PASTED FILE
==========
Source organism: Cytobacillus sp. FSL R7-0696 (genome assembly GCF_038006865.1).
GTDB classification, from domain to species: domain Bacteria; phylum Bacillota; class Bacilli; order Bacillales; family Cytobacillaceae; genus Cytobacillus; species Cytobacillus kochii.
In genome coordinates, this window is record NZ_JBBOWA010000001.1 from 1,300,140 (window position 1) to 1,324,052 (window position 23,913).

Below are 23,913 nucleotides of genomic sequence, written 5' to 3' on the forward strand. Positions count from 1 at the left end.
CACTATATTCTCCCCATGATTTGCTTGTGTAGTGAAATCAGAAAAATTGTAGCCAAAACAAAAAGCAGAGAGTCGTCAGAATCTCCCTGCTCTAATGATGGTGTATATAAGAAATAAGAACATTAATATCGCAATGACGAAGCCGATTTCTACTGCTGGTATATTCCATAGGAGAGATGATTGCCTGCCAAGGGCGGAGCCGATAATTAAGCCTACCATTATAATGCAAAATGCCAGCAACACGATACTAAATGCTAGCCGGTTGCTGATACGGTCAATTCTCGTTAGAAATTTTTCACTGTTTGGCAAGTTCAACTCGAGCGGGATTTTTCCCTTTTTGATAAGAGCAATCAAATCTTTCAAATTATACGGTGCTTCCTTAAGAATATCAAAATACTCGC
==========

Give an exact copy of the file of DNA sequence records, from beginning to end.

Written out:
Source organism: Cytobacillus sp. FSL R7-0696 (genome assembly GCF_038006865.1).
GTDB classification, from domain to species: domain Bacteria; phylum Bacillota; class Bacilli; order Bacillales; family Cytobacillaceae; genus Cytobacillus; species Cytobacillus kochii.
In genome coordinates, this window is record NZ_JBBOWA010000001.1 from 1,300,140 (window position 1) to 1,324,052 (window position 23,913).

Below are 23,913 nucleotides of genomic sequence, written 5' to 3' on the forward strand. Positions count from 1 at the left end.
CACTATATTCTCCCCATGATTTGCTTGTGTAGTGAAATCAGAAAAATTGTAGCCAAAACAAAAAGCAGAGAGTCGTCAGAATCTCCCTGCTCTAATGATGGTGTATATAAGAAATAAGAACATTAATATCGCAATGACGAAGCCGATTTCTACTGCTGGTATATTCCATAGGAGAGATGATTGCCTGCCAAGGGCGGAGCCGATAATTAAGCCTACCATTATAATGCAAAATGCCAGCAACACGATACTAAATGCTAGCCGGTTGCTGATACGGTCAATTCTCGTTAGAAATTTTTCACTGTTTGGCAAGTTCAACTCGAGCGGGATTTTTCCCTTTTTGATAAGAGCAATCAAATCTTTCAAATTATACGGTGCTTCCTTAAGAATATCAAAATACTCGC